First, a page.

A new multisystem inflammatory syndrome apparently related to infection with SARS-CoV-2 has recently been reported in older children (known as MIS-C), manifested by severe abdominal pain, cardiac dysfunction and shock. Here, I discuss the similarities and differences between MIS-C and Kawasaki disease, focusing on their epidemiology, aetiology and pathophysiological mechanisms.
When the COVID-19 pandemic was first reported in Asia and initially spread throughout the globe, paediatricians were grateful that children seemed to be only mildly symptomatic with the infection in most cases. Then, an alarming warning came from the National Health Service in England in April 2020 about cases of older school-aged children and adolescents presenting with fever, hypotension, severe abdominal pain and cardiac dysfunction who tested positive for SARS-CoV-2 infection either by nasopharyngeal RT-PCR assay or by antibody testing. These children had laboratory findings of cytokine storm, including high serum IL-6 levels, and generally required inotropic support to increase cardiac output with rare need for extracorporeal membrane oxygenation. Almost all of these children no longer required intensive care after only a few days and completely recovered, although rare deaths resulted from complications of extracorporeal membrane oxygenation. Case series of children presenting with this condition have now been reported from the UK1, Italy2, Spain3, France and Switzerland4, and the United States5. The Centers for Disease Control and Prevention (CDC) has developed a case definition for use in the United States and has termed the condition multisystem inflammatory syndrome in children (MIS-C).
Physicians have noted some clinical similarities between MIS-C and Kawasaki disease (KD), a febrile illness of young childhood involving inflammation of the blood vessels that can result in coronary artery aneurysms. KD is presently of unknown aetiology, although substantial recent progress supports a presently unidentified ubiquitous virus as the cause6. Patients with MIS-C may have some of the clinical features of KD, including fever, dilation of conjunctival blood vessels, rash and redness of the oropharynx. However, these clinical signs can be observed in many infectious diseases in childhood and are not specific for any one diagnosis. The question has therefore arisen as to whether MIS-C and KD are the same entity.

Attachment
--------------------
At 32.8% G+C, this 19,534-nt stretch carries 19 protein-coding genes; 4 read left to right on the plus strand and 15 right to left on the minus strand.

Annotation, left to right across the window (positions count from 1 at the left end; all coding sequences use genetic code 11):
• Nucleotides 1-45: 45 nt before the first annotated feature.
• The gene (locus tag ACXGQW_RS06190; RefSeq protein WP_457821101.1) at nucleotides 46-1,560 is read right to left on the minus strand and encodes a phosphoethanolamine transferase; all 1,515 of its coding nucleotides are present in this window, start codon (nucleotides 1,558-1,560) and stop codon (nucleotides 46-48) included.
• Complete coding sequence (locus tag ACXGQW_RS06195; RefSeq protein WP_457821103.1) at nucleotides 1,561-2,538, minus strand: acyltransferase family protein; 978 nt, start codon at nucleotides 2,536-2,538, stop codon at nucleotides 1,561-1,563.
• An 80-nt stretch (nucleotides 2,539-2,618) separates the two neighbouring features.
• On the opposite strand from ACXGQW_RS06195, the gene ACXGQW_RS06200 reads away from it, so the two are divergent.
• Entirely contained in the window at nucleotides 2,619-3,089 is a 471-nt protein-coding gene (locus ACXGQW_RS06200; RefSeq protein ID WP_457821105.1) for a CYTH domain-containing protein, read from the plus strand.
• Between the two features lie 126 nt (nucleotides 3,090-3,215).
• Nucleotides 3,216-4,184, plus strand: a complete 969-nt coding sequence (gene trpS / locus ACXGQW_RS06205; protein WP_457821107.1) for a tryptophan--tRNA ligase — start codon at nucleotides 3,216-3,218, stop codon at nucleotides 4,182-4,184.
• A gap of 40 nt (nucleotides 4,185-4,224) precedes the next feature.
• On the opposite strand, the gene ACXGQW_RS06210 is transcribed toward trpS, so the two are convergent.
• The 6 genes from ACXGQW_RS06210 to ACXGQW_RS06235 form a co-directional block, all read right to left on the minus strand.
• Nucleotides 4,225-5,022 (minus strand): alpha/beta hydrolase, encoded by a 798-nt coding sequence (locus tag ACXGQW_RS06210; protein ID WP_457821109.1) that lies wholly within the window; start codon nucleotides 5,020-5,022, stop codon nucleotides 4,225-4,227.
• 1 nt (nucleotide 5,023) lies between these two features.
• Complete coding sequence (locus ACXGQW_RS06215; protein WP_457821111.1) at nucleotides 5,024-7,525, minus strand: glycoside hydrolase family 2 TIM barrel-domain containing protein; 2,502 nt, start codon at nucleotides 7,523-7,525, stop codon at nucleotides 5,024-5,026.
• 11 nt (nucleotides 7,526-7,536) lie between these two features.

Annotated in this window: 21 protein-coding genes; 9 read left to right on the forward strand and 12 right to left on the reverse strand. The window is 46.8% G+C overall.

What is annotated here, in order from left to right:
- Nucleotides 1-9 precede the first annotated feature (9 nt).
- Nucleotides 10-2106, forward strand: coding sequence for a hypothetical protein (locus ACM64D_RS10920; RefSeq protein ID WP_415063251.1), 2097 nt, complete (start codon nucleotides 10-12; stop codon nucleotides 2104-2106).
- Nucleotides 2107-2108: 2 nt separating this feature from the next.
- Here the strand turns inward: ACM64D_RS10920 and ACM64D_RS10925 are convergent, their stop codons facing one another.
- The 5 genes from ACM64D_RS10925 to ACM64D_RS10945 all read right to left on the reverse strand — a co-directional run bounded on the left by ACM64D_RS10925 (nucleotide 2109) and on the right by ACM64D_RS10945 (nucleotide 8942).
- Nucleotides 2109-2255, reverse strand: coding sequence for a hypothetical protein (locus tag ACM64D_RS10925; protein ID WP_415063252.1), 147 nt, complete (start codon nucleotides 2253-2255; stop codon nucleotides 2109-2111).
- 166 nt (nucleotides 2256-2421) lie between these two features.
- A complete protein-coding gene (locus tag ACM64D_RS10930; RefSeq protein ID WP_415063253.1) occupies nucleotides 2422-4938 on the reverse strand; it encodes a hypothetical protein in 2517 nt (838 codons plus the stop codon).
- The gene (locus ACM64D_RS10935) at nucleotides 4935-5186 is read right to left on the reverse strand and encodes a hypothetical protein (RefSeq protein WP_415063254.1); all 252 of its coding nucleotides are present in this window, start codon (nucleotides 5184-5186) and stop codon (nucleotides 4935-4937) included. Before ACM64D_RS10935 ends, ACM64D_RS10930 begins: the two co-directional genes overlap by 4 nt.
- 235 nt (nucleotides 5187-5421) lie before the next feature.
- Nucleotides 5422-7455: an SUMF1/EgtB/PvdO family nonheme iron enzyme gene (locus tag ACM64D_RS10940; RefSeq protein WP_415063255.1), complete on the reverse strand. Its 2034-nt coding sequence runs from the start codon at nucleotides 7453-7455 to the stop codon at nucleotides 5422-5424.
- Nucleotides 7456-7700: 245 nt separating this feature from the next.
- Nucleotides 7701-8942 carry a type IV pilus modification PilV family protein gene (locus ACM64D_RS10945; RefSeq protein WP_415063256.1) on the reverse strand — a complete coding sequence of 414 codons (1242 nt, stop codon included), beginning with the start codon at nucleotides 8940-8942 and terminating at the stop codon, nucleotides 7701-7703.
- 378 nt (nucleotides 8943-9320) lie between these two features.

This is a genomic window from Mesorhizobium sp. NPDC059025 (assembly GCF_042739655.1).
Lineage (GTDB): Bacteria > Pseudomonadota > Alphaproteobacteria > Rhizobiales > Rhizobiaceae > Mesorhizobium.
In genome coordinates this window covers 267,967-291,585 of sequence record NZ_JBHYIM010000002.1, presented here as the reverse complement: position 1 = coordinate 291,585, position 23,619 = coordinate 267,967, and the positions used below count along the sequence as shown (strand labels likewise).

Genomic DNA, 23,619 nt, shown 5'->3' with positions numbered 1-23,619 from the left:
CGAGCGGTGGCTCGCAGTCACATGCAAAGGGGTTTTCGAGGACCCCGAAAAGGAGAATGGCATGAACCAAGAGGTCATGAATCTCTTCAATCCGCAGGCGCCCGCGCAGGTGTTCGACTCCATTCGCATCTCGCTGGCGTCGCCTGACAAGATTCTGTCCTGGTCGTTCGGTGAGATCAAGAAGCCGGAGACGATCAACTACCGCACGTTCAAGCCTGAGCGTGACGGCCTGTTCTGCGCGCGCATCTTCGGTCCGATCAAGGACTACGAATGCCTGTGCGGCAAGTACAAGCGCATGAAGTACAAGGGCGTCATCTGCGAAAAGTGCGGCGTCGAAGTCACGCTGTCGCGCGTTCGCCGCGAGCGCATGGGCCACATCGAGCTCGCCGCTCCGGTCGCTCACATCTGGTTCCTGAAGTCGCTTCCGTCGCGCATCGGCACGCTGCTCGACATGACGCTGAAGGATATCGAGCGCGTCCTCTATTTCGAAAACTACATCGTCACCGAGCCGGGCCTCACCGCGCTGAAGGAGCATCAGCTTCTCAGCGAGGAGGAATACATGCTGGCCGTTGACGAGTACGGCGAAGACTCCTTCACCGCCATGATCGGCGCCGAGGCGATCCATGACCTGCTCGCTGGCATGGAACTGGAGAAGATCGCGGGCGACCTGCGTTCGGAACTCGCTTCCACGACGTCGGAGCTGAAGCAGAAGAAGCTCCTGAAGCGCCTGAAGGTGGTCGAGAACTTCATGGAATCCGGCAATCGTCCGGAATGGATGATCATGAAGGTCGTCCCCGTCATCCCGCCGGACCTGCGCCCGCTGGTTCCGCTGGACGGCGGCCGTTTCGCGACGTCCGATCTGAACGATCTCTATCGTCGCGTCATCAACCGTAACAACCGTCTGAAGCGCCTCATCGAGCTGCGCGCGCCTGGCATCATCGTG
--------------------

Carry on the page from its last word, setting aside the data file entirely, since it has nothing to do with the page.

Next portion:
The epidemiology of KD has been virtually identical in all countries in the world for the past 50 years or more, with 80% of cases occurring in children <5 years of age and with a peak incidence at ~10 months of age. This is in marked contrast to the epidemiology of MIS-C, which affects older children and adolescents. Various characteristic laboratory findings in MIS-C, such as leukopenia and extremely high levels of ventricular natriuretic peptide (a marker of heart failure), are not features of KD. Asian children have the highest rate of KD in the world, whereas children of African descent seem to be at particular risk of developing MIS-C1. No cases of MIS-C have been reported in China and Japan7. It is clear that the epidemiology of the two conditions is quite dissimilar and, therefore, it is important to avoid jumping to conclusions regarding a similar aetiology.
Because of the overlapping clinical features and the lack of a diagnostic test for either KD or MIS-C, distinguishing the two conditions in an individual patient can be difficult. Several groups have reported the rare occurrence of coronary aneurysms in children with MIS-C1,2, but it is unclear whether MIS-C can result in this complication, or whether these children actually had KD. If SARS-CoV-2 infection can result in coronary aneurysms in childhood, it would be the first virus to be proven to do so. More often, mild transient dilation of the coronary arteries is reported in MIS-C, as occurs in another paediatric condition that is also associated with high serum IL-6 levels, systemic onset juvenile idiopathic arthritis.